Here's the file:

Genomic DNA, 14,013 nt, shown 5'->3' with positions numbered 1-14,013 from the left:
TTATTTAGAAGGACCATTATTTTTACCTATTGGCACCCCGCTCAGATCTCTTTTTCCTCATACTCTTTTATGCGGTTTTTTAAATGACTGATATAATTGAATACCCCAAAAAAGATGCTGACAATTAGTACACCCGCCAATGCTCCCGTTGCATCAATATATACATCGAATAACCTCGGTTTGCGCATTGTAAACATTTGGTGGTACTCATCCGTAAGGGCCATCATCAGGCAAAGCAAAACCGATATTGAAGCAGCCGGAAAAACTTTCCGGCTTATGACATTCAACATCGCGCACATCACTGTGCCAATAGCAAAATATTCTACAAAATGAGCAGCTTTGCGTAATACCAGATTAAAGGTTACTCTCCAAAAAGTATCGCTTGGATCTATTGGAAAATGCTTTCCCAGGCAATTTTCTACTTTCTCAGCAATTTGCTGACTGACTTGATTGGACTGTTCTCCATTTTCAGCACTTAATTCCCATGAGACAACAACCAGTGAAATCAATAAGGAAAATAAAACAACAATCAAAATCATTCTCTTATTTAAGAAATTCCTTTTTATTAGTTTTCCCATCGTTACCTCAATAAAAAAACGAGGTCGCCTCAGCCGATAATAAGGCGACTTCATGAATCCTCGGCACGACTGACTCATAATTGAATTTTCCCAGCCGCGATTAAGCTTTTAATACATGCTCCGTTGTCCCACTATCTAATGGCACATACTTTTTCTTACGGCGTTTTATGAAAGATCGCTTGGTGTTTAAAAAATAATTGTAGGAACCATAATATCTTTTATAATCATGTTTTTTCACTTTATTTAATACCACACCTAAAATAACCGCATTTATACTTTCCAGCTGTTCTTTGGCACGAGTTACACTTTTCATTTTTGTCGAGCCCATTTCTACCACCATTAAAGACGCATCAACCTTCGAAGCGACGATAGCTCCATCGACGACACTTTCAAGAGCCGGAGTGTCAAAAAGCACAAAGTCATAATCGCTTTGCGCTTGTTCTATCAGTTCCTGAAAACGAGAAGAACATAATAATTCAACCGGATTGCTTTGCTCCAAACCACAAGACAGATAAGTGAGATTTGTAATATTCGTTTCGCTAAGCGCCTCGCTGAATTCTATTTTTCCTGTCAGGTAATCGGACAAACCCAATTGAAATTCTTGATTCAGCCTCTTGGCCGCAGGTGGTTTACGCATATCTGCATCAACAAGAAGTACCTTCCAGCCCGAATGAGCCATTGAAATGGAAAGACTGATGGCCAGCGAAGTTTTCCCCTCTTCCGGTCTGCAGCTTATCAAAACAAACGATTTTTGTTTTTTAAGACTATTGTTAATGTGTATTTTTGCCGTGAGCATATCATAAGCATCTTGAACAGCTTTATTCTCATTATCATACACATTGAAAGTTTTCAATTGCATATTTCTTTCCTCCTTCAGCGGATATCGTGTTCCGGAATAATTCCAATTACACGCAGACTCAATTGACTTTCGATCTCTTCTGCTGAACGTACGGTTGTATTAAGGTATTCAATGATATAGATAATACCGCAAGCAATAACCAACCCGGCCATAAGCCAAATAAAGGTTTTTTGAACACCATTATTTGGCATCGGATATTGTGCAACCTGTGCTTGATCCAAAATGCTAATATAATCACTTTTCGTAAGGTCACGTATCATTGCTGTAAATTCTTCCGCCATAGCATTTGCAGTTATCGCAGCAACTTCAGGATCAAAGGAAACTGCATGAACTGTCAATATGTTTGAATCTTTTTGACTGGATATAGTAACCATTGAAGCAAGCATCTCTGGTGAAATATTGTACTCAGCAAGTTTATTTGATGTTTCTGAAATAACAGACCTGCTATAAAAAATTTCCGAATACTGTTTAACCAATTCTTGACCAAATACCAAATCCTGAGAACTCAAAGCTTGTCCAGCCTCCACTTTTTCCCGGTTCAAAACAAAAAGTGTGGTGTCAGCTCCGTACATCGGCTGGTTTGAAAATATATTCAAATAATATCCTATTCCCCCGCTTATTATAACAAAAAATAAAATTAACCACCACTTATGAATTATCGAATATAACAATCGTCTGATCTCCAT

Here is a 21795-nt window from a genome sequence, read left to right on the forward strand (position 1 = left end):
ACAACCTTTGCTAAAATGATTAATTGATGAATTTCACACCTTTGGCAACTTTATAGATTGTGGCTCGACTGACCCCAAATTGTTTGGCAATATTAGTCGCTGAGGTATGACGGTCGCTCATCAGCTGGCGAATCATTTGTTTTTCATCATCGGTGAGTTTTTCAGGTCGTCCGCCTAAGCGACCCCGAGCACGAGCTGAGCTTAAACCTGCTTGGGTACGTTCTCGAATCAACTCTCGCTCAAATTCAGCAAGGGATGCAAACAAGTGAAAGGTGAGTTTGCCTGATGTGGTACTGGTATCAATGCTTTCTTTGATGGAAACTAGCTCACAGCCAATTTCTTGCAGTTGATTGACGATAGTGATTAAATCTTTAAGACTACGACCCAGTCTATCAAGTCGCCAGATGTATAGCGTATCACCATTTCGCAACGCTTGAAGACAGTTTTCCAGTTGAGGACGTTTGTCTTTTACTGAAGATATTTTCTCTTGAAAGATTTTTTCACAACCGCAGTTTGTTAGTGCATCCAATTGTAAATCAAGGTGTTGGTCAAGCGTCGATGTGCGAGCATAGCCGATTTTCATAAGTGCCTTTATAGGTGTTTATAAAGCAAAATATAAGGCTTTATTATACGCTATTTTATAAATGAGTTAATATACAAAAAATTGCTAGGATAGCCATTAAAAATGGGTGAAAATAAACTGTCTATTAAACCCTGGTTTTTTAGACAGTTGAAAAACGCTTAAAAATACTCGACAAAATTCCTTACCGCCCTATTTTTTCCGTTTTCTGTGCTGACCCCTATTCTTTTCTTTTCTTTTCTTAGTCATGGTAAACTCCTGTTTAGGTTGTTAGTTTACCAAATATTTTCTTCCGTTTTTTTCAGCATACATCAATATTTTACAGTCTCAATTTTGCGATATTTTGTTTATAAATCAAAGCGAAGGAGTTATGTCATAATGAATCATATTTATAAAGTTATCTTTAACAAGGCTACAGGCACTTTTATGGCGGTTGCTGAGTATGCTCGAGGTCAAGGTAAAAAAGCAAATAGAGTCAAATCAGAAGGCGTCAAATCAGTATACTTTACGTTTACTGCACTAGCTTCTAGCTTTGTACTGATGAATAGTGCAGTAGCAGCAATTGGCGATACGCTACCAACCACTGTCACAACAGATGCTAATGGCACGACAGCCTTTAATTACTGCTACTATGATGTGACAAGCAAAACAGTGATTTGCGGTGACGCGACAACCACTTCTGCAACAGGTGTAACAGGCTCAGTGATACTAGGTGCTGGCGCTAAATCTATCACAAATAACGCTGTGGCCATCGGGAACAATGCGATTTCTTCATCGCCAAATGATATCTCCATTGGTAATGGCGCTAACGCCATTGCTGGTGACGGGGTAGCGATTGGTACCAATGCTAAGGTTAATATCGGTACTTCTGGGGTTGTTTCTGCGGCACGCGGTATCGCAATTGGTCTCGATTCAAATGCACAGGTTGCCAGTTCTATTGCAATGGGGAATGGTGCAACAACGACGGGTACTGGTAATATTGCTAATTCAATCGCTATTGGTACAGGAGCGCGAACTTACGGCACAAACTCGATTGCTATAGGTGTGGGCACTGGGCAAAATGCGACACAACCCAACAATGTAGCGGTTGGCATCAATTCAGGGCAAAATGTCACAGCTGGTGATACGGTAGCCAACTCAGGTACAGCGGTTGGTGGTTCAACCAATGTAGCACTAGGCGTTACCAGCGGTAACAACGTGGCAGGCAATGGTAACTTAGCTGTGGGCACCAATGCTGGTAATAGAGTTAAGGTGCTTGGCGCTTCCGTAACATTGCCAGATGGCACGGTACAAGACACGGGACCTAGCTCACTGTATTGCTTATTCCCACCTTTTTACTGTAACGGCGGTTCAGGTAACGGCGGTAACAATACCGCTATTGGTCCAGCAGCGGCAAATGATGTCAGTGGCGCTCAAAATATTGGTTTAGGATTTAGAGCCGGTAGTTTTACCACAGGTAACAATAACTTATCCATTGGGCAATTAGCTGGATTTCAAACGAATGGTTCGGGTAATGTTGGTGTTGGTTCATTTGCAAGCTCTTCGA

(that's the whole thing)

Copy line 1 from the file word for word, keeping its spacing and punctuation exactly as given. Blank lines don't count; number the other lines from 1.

Genomic DNA, 14,013 nt, shown 5'->3' with positions numbered 1-14,013 from the left: